Investors are still generally cautious about putting funds back in bitcoin after all the goings-on in China. This is the largest bitcoin market in the world so anything that happens locally would have repercussions on global bitcoin activity. Earlier in the year, government authorities stepped up their efforts to curb bitcoin activity as part of their goal to reduce offshore investments and speculative yuan positioning.
This forced bitcoin to return a lot of its recent gains throughout January, although a rebound occurred when authorities seemed to ease up on their regulatory moves. However, bitcoin price tanked once more when a couple of major exchanges in the mainland were prompted to halt client withdrawals in compliance with ongoing investigations. This led traders to liquidate their holdings and be extra cautious when going long.
With that, liquidity has been significantly weighed down in the past few weeks so this low volatility environment could be the norm for bitcoin, unless any major industry updates pop up. So far, the industry has been showing positive developments in terms of bitcoin acceptance in the mainstream and on Wall Street. Aside from that, geopolitical risks in the West stemming from the Trump administration and the upcoming French elections are also keeping bitcoin supported. Foreseen financial troubles in Greece and Italy could also shore up demand for the cryptocurrency in the coming weeks.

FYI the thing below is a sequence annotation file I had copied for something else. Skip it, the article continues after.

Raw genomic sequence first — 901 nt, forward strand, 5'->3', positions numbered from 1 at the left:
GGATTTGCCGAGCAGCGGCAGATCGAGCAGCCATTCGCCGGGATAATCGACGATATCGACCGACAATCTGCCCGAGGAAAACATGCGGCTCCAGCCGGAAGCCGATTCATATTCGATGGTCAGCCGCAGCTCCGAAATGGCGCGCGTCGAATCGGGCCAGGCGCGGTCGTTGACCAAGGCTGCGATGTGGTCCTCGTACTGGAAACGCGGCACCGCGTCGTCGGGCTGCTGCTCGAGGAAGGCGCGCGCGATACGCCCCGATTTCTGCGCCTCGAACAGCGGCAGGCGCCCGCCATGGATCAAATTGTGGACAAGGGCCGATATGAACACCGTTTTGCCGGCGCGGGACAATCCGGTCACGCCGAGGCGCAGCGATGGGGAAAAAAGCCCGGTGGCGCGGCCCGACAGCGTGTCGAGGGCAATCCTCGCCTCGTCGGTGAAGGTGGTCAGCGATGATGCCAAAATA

On the flip side, factors that dampen bitcoin gains are that of Fed rate hike expectations for March which would boost dollar demand and anticipation for Trump’s tax reform plan which would encourage traders to put money in US assets instead. Of course there’s also the threat of Chinese regulation on bitcoin or penalties on clients that could further undo bitcoin gains.